Nevada Takes a Stand on Lamp Efficiency Standards

Las Vegas Image by young soo Park from Pixabay
Image by young soo Park from Pixabay
Published On
May 31, 2019

Consider the irony: A state known for its mile-high neon billboards and slot machines with their flashy displays has taken up the fight for greater lamp efficiency. This month, Nevada state lawmakers voted to join a multistate rejection of Trump administration action on lamps.

In February, the Department of Energy announced a plan to rescind an expansion of efficiency standards for lamps that was scheduled to go into effect in 2020. The expanded standards were adopted two years ago by the Obama administration. The expansion favors the growth of LED lamps, which are highly efficient. It will further accelerate the phase out of incandescent and halogen lamps, which are not.

Several other states, including Vermont, Washington and Colorado, have already adopted legislation committing to the expanded Obama-era standards. Nevada now joins their ranks.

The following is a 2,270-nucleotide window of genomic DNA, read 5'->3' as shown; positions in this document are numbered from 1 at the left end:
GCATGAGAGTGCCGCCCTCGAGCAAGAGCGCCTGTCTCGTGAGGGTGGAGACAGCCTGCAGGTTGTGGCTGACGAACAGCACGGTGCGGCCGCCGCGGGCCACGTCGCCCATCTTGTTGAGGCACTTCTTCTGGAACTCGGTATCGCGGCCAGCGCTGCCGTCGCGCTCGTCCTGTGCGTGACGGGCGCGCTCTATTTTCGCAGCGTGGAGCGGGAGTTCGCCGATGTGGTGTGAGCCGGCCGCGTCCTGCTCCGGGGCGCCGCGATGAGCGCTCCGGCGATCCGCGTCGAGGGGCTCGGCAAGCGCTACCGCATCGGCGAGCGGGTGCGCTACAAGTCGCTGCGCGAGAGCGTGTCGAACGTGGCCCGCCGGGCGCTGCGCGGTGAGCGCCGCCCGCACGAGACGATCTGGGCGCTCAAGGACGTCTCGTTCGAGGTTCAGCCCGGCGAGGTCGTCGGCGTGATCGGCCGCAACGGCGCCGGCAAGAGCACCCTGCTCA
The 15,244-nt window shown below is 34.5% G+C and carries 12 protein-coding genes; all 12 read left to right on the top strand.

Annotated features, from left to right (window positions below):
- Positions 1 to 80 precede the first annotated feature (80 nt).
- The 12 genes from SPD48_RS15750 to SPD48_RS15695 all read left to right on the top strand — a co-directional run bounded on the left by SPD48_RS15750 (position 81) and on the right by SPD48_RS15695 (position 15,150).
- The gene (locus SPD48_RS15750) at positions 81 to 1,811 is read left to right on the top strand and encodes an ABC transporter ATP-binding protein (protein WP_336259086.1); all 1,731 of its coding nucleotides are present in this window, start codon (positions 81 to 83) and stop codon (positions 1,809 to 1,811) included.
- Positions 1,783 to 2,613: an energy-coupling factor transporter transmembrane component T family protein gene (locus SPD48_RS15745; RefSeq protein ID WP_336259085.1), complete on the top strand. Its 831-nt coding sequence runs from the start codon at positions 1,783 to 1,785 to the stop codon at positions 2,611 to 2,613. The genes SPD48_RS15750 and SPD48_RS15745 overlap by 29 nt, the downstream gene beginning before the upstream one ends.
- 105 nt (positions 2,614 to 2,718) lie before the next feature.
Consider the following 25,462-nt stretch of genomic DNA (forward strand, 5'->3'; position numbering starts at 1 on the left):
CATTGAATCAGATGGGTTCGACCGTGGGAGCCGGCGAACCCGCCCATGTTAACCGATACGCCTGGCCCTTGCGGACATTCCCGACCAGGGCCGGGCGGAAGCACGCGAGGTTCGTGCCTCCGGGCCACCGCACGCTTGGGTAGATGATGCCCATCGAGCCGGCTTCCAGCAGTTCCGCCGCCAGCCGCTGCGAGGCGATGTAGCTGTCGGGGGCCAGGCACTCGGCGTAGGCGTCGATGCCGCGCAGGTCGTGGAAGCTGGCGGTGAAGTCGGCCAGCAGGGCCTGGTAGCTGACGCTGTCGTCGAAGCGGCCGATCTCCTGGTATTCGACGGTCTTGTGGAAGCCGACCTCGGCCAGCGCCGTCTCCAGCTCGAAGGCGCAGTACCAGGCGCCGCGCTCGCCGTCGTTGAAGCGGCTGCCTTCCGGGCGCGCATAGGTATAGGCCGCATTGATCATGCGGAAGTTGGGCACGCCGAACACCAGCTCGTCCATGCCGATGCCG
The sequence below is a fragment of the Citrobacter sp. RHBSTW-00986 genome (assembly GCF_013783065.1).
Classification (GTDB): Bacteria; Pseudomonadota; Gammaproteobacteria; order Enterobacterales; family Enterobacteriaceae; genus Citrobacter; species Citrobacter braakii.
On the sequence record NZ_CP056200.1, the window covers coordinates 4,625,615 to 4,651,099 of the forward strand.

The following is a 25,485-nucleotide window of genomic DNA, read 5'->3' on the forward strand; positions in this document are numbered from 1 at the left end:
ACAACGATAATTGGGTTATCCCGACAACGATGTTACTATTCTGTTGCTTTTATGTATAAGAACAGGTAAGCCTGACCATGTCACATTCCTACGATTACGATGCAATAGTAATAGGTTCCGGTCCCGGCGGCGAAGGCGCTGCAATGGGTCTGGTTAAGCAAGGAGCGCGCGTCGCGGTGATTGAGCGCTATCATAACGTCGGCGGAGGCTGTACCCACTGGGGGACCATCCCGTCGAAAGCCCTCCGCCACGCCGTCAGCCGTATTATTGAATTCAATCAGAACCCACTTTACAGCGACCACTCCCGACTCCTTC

Efficiency proponents applauded the move. According to the American Council for an Energy-Efficient Economy (ACEEE), the Nevada legislation will save Nevadan’s more than $85 million in electric bills.

The Obama administration ruling expands a 2007 standard adopted by the Bush administration, which would phase out A-lamps, the traditional pear-shaped incandescent bulbs. The expansion applies that standard to other varieties of lamps, including globes, reflectors, and candelabras.

By themselves, individual lamps might seem inconsequential in the larger battle for greater efficiency across the energy sector, but the impact of the Bush-era standard and its expansion by the Obama administration is hard to ignore. According to ACEEE and its partner, the Appliance Standards Awareness Project, approximately 3 billion A-lamps draw power from sockets in American homes. Bulb shapes affected by the standards the Trump administration wants to roll back account for 3 billion more.

About the Author

Rick Laezman

Freelance Writer

Rick Laezman is a Los Angeles-based freelance writer who has been covering renewable power for more than 10 years. He may be reached at

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